The Brain-Gut Connection: Can Your Diet Affect Your Mental State?

Have you ever gotten butterflies in your stomach when you were nervous, or gotten a stomachache when you were anxious? If so, you’ve probably quickly realized that your brain and your gut are connected. But recent studies show that your gut may affect your brain health more than previously believed.

The basics of keeping a healthy brain have been drilled into us for years: eat healthy, exercise, and get a good night’s sleep. But a fourth factor – our gut – contains bacteria that may affect our brain structure, which can influence our mood, behavior, and mental health.

The gut communicates with the brain both physically and biochemically. On a physical level, the vagus nerve – a cranial nerve extending from the brainstem to the abdomen via the heart, esophagus, and lungs – sends signals in both directions: the brain and the gut.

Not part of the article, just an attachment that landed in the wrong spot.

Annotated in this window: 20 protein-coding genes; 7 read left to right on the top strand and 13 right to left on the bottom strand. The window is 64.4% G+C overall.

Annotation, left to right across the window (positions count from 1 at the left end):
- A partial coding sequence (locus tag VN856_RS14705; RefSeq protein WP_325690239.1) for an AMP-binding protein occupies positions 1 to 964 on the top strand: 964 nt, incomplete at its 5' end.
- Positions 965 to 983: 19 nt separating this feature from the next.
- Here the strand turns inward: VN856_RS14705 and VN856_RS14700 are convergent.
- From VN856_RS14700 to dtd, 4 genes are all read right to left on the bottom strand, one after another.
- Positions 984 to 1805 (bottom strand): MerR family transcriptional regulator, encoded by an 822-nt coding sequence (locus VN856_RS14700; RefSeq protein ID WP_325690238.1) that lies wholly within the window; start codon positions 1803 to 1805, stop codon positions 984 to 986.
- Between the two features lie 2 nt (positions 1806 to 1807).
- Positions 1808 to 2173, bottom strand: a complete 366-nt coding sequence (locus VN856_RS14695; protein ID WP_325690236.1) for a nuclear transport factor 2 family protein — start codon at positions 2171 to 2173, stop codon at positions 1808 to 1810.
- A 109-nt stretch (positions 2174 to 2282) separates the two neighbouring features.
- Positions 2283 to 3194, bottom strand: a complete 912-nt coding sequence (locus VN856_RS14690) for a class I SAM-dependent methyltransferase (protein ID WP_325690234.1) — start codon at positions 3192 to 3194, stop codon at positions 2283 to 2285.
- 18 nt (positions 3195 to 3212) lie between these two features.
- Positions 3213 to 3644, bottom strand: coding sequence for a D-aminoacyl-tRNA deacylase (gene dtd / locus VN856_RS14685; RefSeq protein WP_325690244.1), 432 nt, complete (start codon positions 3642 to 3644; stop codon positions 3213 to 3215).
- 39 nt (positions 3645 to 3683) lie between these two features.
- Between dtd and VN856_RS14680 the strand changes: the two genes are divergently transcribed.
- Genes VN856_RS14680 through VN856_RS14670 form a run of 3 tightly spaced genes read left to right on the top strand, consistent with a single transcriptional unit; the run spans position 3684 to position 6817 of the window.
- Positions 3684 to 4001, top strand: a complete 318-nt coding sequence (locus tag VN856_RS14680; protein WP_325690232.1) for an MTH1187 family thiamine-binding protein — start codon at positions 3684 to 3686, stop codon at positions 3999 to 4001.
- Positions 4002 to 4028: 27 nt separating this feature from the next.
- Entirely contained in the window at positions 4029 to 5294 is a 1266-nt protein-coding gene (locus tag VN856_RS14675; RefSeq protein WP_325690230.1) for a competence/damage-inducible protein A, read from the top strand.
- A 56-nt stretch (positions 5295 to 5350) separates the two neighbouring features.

Biochemically, neurons and gut microbes play a critical role in brain-gut communication. Neurons control feelings and emotions, while gut microbes create short-chain fatty acids, which affects brain function in several ways.

That said, is it possible that improving your diet could also improve your brain health?

One study found that symptoms of people with irritable bowel syndrome and mild-to-moderate anxiety or depression significantly decreased after taking a probiotic product. Similarly, in a different study, people who consumed prebiotics for three weeks had significantly reduced amounts of cortisol, an important stress hormone in the body

You can support ideal brain health by consuming groups of food that are specifically beneficial for the gut-brain axis, such as foods that contain Omega-3 fats (including flaxseeds, chia seeds, and walnuts), fermented foods (sauerkraut and kombucha), and high-fiber foods (cocoa, green tea, and coconut).

You may also consider consulting your natural practitioner about incorporating a supportive supplement into your diet. After all, a healthy gut may equal a healthy mind!